Write station

Art by Author

Art by Author

Friend to some, foe to others, there is a seemingly insidious creature that lurks in high schools everywhere.This creature is most commonly found roaming near humanities classrooms, rearing its head to a summons from the nearest teacher. Evolving in species from the expository to research to analytical, this often dreaded creature is known to students as “The Essay.”

For some, writing just comes naturally. Teacher says write a five-page paper analyzing the differences between romantic and metaphysical poetry? No problem!

But then there are those who would not consider writing to be their forte. Several English classes were surveyed at random, and when students were asked how confident they were with their ability to write for school on a scale from “very confident” to “please help!” the majority of students were “kinda confident” or “meh.” Some even responded, “please help!” For some students, writing, be it creative, informative, or analytical, is just a struggle– a struggle that reflects itself in major grades, exam scores, standardized tests and even college acceptance decisions.

The reality is, writing ability is a high school survival skill that will likely be needed throughout life. This is why AP English teacher Adrien Alsobrook and Creative Writing teacher Christopher Robbins have been contemplating the idea of a creating a writing lab at White Station.

“A lot of students here are just really struggling with writing,” said Alsobrook. “Because the teachers are so swamped with huge numbers [of students], we need to have time to work with [students] one on one,” “We have math [tutoring] one on one and I think maybe we could do something similar in a writing lab.”

Alsobrook and Robbins envision a place where students could go during lunchtime or study hall (and possibly after school if the manpower were acquired), with computers and a number of qualified English students as volunteer tutors. It would have to be sponsored by a teacher who would be available to help.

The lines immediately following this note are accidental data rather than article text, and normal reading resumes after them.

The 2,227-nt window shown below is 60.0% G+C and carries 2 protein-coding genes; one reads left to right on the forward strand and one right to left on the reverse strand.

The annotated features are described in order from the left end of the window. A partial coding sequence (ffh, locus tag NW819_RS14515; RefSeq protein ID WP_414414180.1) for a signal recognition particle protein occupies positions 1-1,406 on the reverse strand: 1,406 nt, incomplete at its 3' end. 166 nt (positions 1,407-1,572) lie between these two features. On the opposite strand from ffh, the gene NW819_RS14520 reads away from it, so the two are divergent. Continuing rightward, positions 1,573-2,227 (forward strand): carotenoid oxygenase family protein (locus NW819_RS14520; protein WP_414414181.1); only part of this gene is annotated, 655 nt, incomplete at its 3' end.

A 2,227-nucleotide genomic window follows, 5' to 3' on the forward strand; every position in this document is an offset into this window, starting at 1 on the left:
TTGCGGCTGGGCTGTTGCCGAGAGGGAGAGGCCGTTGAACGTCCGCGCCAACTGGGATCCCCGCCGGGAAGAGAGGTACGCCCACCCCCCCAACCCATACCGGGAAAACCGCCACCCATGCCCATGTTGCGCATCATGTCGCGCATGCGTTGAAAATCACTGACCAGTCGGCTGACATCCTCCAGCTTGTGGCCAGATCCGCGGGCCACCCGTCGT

The goal of such a lab, according to Alsobrook, would be to “give kids confidence in their writing ability by helping them learn protocol with one on one instruction and to help them be comfortable with how to put their own ideas on paper.”

“[The students] don’t have to feel like they have to plagiarize. The writing lab is not to write a paper for him/her but to help them write it. It’s a slow process,” Alsobrook said.

As for making this writing lab a reality, it is not only up to the administration’s approval, but also to student interest. Many students said they would be interested, as they are given writing assignments weekly and would like the extra help, but would not be willing to stay after school for a writing lab due to transportation issues and other time conflicts.

“The option of the program may help some, but the time available for students might not allow for any significant progress,” Gerald Williams (12) said.

When asked about the possibility of a writing lab, some students simply seemed apathetic to their academic writing skills. “I don’t exactly have the best writing ability, but I get it done,” one student said. Motivation to write well also seems to depend on whether or not students actually enjoy the assignment.

“I think subjects matter, my writing abilities depend on how much I like a subject,” another student said.

Regardless of personal drive to improve academic writing, the incentive to make good grades on assignments still plays a major factor in whether or not a student would seek extra writing help. Student motivation and administrative involvement are both key things that could make this idea into a reality in the near future.